Ergonomics is the science and engineering concerned with designing machines and their controls to fit the human body rather than forcing humans into uncomfortable or unsafe positions. Although the ergonomic design has become commonplace in office environments, it was once considered too expensive, time-consuming and unnecessary. But today, ergonomic principles are being applied to manufacturing plants, warehouses and even retail stores. If you want to save money, improve productivity, and reduce injuries, ergonomics should be at the top of your mind.
Ergonomics became widely accepted after World War II because it prevents repetitive stress injuries, such as carpal tunnel syndrome (CTS). This condition affects millions of Americans every year and is caused when nerve signals from the wrist get misdirected due to poor posture, awkward hand movements, and prolonged computer usage. A study conducted in 2007 found that CTS costs employers $3.5 million per day. In addition, back pain also costs U.S. businesses over $50 billion annually. With the advent of modern technology and an emphasis on worker safety, it’s now easier to incorporate ergonomic principles into manufacturing operations.
Fewer Work-related Musculoskeletal Disorders
The most prevalent and costliest injuries manufacturing workers experience are soft tissue sprains and strains, commonly called work-related musculoskeletal disorders (WMSDs). They occur because of years of accumulated stress on muscles, tendons, ligaments, and nerves. Common risk factors include repetitive motions, awkward posture, forceful hand exertion, and heavy manual material handling.
According to Washington State workers’ compensation claims, manufacturing ranks third (out of six) compared to other industries in its compensable claims rate of work-related musculoskeletal disorders (WMSD) injuries. Most injuries can be prevented if proper ergonomic engineering techniques are used to reduce risks and discomfort during job performance. Implementing ergonomics solutions has resulted in a 59% decrease in WMSD.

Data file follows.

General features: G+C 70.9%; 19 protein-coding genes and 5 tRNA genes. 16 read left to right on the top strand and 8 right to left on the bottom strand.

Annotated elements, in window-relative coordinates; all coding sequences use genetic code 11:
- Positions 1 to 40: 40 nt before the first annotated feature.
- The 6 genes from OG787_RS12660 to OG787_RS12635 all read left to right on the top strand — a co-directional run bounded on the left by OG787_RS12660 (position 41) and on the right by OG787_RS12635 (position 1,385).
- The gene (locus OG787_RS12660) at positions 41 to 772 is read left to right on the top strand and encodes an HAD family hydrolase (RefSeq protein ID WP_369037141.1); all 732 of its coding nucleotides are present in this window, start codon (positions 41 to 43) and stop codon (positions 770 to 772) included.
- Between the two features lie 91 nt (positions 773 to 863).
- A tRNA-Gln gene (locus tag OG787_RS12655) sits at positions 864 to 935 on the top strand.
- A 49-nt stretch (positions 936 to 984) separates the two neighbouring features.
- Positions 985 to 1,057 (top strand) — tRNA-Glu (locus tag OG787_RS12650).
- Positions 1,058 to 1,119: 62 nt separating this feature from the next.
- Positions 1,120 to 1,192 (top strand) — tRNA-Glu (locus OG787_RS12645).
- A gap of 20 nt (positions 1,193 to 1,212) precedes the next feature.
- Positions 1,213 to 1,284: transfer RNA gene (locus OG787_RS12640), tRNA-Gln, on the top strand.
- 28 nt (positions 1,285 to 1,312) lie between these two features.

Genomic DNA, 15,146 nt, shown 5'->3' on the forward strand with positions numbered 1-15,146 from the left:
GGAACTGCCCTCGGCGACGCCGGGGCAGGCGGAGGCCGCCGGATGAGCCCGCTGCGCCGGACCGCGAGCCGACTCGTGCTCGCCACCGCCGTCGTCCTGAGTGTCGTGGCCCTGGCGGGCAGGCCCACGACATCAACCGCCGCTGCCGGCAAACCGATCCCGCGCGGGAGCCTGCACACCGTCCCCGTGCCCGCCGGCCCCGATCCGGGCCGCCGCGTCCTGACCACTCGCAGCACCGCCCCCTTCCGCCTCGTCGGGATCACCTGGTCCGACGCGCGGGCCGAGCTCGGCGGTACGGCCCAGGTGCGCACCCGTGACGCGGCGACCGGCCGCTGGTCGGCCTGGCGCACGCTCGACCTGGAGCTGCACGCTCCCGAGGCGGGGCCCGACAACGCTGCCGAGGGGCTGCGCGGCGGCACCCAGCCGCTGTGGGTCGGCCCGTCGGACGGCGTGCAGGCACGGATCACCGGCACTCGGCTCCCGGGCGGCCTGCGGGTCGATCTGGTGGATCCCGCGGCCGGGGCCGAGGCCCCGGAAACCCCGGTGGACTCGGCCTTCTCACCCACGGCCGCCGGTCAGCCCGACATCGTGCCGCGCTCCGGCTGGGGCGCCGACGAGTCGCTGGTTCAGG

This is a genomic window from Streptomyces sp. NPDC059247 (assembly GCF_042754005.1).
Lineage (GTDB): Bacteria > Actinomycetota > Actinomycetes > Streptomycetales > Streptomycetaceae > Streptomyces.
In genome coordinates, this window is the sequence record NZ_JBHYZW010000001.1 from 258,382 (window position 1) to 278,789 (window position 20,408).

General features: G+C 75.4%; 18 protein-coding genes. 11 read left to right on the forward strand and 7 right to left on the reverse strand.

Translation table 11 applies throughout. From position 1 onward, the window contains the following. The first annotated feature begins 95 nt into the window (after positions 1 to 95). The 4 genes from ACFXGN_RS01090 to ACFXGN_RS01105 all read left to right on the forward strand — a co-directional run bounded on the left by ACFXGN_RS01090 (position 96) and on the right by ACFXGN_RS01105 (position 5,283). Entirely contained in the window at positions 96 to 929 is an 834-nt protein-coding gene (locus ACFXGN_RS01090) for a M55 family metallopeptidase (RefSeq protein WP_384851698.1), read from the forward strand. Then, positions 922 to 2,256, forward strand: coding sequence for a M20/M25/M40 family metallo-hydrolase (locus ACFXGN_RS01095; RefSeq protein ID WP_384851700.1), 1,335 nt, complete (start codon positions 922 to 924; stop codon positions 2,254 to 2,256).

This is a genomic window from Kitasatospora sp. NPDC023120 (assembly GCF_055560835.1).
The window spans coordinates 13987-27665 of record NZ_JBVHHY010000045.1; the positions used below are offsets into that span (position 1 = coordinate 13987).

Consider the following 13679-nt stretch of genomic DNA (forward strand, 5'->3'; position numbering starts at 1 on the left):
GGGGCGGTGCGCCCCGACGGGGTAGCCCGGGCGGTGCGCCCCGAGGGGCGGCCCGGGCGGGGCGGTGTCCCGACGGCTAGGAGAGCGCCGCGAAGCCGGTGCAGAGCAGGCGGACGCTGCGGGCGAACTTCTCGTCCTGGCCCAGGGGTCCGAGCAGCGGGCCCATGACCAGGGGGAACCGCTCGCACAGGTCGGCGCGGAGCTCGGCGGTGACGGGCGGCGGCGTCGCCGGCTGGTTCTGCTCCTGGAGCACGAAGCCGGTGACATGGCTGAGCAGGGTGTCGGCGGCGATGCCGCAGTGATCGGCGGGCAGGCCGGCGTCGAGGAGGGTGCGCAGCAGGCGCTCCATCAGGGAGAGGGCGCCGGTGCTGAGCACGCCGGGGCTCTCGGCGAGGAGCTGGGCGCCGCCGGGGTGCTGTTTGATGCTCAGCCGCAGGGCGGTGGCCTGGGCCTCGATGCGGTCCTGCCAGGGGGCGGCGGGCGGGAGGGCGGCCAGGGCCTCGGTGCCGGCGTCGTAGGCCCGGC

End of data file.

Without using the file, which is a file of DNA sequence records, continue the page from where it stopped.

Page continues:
Productivity is a continuous priority for every business and manufacturing is no different. There are multiple solutions manufacturers consider, from lean manufacturing processes to work area optimization, when trying to optimize efficiency. Manufacturing should also examine enhancing the comfortability and ease of job tasks.
Ergonomics evaluations, program development and team ergonomics training and mentoring can increase the rate at which your company creates completed products. Studies have shown that employees who perceive their environment to be more comfortable are 25% more productive than uncomfortable employees
With widespread trouble in finding talented workers, it’s become more important than ever to be able to retain the experienced workers your organization currently employs. In 2021, the average turnover rate in the manufacturing industry was 39.9%, meaning nearly 4 out of 10 manufacturing workers left their job in 2021.
According to the Center for Management and Organization Effectiveness, some main reasons for the high manufacturing turnover rate are the lack of attention paid to issues and burnout due to physical exhaustion and injury. Investing in your workforce by implementing ergonomics-based solutions is reported to lower turnover by 48%.
Are you interested in learning more about the ergonomic solutions ready to assist your organization?
Join us on Tuesday, November 15, from 11 a.m. – noon for the “Business Impact of Ergonomics” webinar. Julia Abate, CPE, the executive director for The Ergonomics Center at N.C. State University will speak about how proper ergonomics training can save thousands of workers and businesses annually.